Just like wrapping up a chapter in a book, it’s time to bring the session to a close. Your therapist will guide you through a relaxation exercise or routine, ensuring you feel calm and centered before leaving the therapy space.
There could be times where you are not able to fully resolve a target during one session. This could be caused by various factors, such as the complexity of the target, time constraints, or the need for further exploration. Rest assured that the process is adaptable. If it takes more than one session to fully address a target, you can revisit phases 3-6 in your next sessions. Even then, the session will always close with phase 7. This flexible approach ensures that each session is concluded in a meaningful way while allowing for the necessary adjustment to meet your needs.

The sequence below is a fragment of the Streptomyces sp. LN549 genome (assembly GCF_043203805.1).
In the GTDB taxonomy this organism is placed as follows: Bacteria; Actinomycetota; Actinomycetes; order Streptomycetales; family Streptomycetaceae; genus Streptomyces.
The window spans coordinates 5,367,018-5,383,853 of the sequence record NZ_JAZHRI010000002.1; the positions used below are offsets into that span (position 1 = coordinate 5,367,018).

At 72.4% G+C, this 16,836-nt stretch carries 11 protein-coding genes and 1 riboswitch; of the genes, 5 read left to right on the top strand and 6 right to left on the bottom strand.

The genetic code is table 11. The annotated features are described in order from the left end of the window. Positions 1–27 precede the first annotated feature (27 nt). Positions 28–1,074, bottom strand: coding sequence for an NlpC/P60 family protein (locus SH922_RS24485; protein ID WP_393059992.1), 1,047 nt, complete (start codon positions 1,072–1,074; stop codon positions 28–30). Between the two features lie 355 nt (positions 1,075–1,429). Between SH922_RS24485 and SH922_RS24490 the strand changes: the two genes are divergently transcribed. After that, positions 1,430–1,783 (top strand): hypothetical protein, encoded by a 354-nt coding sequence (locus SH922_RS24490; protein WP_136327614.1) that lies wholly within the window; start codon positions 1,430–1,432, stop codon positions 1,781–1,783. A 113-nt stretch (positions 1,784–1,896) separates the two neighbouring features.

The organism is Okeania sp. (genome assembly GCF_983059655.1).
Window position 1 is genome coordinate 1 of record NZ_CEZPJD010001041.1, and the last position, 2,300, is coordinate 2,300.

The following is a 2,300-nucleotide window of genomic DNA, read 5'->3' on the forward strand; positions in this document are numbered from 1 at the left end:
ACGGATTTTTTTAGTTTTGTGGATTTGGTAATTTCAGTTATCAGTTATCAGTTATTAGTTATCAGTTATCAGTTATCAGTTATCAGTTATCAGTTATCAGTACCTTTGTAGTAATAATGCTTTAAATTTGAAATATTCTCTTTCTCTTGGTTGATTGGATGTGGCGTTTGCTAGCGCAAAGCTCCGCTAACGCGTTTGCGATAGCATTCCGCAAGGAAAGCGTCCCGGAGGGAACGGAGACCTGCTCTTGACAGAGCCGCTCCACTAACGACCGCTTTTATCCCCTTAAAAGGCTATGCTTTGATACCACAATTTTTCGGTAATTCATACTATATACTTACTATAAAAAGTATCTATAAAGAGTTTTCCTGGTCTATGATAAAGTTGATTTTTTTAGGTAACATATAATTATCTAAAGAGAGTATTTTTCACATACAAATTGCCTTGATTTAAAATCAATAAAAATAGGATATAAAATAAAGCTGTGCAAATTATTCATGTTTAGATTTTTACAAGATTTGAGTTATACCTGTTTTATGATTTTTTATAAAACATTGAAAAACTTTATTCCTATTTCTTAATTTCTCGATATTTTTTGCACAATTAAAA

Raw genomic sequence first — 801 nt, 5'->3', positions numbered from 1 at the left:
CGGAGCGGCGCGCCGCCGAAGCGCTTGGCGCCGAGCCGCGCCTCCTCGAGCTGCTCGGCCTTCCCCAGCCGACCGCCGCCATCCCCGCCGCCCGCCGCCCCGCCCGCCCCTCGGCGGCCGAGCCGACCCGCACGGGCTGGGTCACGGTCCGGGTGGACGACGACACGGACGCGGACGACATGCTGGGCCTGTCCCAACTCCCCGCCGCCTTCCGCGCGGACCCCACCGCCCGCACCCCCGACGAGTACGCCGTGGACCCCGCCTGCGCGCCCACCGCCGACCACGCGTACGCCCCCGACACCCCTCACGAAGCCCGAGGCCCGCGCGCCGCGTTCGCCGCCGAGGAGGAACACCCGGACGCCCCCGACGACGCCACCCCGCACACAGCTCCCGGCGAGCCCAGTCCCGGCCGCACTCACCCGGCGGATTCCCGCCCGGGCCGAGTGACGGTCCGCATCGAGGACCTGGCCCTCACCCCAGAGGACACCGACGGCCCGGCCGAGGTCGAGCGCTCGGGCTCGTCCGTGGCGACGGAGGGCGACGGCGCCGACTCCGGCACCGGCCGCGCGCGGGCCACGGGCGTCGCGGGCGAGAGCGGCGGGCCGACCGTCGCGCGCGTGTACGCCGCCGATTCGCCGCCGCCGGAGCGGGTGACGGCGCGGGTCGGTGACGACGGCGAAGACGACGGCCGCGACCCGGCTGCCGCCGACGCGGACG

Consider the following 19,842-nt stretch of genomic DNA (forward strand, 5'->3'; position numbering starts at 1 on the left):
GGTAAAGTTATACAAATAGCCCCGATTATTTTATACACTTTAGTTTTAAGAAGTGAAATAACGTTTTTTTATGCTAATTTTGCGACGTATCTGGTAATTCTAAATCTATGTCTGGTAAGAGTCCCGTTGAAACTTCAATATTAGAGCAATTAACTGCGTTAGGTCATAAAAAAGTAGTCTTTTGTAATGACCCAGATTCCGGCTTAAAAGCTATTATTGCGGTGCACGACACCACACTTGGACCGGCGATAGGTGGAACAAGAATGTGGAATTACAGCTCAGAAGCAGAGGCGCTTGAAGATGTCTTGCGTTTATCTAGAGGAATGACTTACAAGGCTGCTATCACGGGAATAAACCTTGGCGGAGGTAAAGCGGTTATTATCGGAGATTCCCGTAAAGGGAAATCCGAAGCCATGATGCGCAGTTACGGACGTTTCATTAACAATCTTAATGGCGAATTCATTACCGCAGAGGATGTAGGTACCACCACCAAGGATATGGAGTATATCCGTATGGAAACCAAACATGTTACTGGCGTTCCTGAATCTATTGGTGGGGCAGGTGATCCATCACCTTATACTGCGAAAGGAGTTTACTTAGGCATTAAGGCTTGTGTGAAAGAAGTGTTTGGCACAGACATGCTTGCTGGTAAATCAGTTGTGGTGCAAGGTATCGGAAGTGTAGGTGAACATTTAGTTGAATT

Phase 8 of EMDR: Returning home (Reevaluation)
Remember the detective work we did earlier? Well, we’re doing it again. In your next session, you will reflect on progress made, celebrate accomplishments, and explore any additional targets that might need attention. Even if you plan to return to a previous target, you will still start the session with phase 8 to shepherd you back into revisiting the target. This process is like fine-tuning your emotional growth and embarking on new adventures over and over again. You’re evolving, my friend!
And there you have it! The eight phases of EMDR therapy.